Mankind on a little globe
Sleeps, awakes and works
Wishing at  times  to  be  friends with Mars.

Martians on a little  globe
Are probably doing something;  I don't know what
(Maybe sleep-sleeping, wear-wearing, or fret-fretting)
While wishing at times to be friends with Earth

This  thing is called universal gravitation
Is the power of loneliness pulling together.

The universe is distorted
So all join in desire.

The universe  goes on expanding
So all feel uneasy.

At the loneliness of twenty billion light years
Without thinking, I sneezed.



The next little piece is by Rumi (1207-1273) and was translated from the Persian by Andrew Harvey.


Untitled

I lost my world, my fame, my mind -
The Sun appeared, and all the shadows ran.
I ran after them, but vanished as I ran -
Light ran after me and hunted  me  down.








I did a couple of "best friend" poems last week,  here's the first one.



my patient blond friend

I have had my breakfast
now
and looking out the wide windows
of my restaurant
I can see my little SUV
in the parking lot and I can see
the back window of my
SUV and I can see
looking through the back window
my dog watching me
back
and I can see that she,
being more of a squirrel-chasing
dog than a  literary lion,
doesn't understand
what this what-ever-I'm-dong
has to do with squirrel
chasing
and though she is a most polite dog,
forgiving of my past
and present
inattention to the finer squirrel arts,
not to mention, of course,
her and the fine blond
fur
on the top of head that begs
to be scratched
and the long blond fur
on her back that begs to be stroked
and the fine little hairs
on her belly
that begs
to be tickled...

also,
I think,
she wants to pee








Next from this week's anthology, I have this  poem by Alan Chong  Lau. At the time the anthology was  published, Lau lived in Seattle.



Origins

1
by the river
they built huts
faces caked with mud
walking on hands and knees

pictures drawn in the earth
with fingers and toes
and the words were never wrong

they would nod by the  fire
cracking branches like music
tunes the mountain sent them

faces
the eyes of wanderers
ears hung flappy
as fat mushrooms

lips uncomfortable
in just one place
would begin moving
seeds spread to wind

one morning nothing
only pieces of fingers lips
soft  chunks of lobes
threads of hair in the water

huts
mere crumbs of ash
sprinkle the sand with birthmarks
snakes of smoke slither
thru tufts of grass

for the first time on  looks at  sky
expecting rain

2
the crows
return
dotting the shore
with slivers of noise

boys with slingshots
come down and kill
every single  one

the water is bitter
clouds sour at  the touch

barely scratching the mud
it runs in one thin trickle

the bodies of crows
mingle there
where it stops 
making a pile of feathery flowers








This is another old poem  from last year, considering the question - why do  i do  this? Because whatever the fun, it really is work.



cave painting
 
you watch
people die all  around you
and one  day realize
that  most  of the people
important to you in life
have  passed on
 
and more  pass every day
 
and you realize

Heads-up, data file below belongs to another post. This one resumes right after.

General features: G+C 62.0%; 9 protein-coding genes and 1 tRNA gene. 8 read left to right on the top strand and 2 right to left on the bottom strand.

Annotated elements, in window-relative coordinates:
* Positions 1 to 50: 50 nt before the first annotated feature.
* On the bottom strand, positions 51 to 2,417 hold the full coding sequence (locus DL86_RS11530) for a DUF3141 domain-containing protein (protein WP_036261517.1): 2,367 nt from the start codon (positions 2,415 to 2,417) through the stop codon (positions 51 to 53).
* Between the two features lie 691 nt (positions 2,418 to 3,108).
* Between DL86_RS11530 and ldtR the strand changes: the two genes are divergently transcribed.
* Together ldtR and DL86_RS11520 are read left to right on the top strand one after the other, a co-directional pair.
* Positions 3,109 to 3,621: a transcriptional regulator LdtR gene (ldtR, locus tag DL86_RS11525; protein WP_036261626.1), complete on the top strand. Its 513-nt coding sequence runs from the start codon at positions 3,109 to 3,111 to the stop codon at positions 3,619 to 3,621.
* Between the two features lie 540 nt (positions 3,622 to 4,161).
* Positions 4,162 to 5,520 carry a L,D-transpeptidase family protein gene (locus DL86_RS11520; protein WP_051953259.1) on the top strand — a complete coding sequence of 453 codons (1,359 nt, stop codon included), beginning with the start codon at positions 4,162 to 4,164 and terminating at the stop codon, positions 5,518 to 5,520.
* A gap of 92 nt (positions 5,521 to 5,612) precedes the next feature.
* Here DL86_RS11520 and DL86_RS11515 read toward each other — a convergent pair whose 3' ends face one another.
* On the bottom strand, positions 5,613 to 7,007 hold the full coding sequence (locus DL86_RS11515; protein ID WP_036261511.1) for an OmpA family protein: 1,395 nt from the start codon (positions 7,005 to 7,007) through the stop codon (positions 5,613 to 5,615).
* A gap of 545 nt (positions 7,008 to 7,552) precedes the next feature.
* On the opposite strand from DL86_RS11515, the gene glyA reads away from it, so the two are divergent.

death is not an aberration
but the natural  terminus of life,
where we go
when we finally grow  up,
when, unlike the young
who believe  death
is  a dark-robed creature
that jumps out of your closet
at  midnight, 
you understand
that all roads you might have  traveled
proceed to  the  same destination,
the depot
of all that passes
where dust meets dust,
where the great democracy
of death
asserts itself,
where we  learn that
high or low
it is the same dust  that made us all
and it is the  same dust
to which we will return,
to  this  place
where final payment
is collected
and passed on to the next
creation
 
in this muddle
of creation and disengagement,
why do young poets
write?
 
nothing yet to write  about
I decided,
and no need to leave
my mark on the world -
time for that,I thought,
in the years  ahead
 
I think of Baudelaire,
all this important  work  complete
while he was in his twenties,
the rest of his life
an exercise in routine,
then died in middle  age, poor
and bedridden
 
how sad to be remembered
only for what you were in your twenties,
so like an early death
to be  encased forever in your young
and  most callow years
 
life  as an anti-climax
 
I'm an old man  now, not as old
as I hope  to be  someday,  but
old enough to  look back  and realize
that  none of the  great things
I did left  a mark, that nothing I  did
for  three quarters of my life amounts
to any more than dust, sand
from  the Sahara, blown  by the wind
and gone...
 
but  one routine day
a hundred thousand years ago
a  human,  a creature of our kind,
painted a hunting trophy
on the wall  of his  cave,  this I  hunted,
the painted says, this I killed,  and
now  I live another day...
 
we do not  know  this  creature
but  we know he  was
there
 
so now in my later years
I  write  poems, and with those poems
I make books,  my treasures, my drawings on the walls
of my cave,  I was here, I say,
and my treasures  are  here, lying  beneath
the sands that blow and both cover
and uncover treasure
that someday
someone
might
find








The next  poem is by Brother Antoninus,  born William Everson. I've told the poet's story several  times in the past  when using his  work. This  time, I'll let  readers do their own Google search.

The poem is from The Residual Years, Poems  1934-1948. The book was published by New Directions, first in 1948, with a number of reissues with additional poems since.



The Impossible Choices

No, not ever, in no time,
In none of the  brooding age  of the  breed,
Have the wings  of salvation
Enfolded in triumph  the living self.
There are those who cough up the rot of  their  lungs;
There are those strengthless divers of the sea,
Their  bleeding ears in the pressure;
Those leaned  to the lash;
Women split by the butting heads of their sons -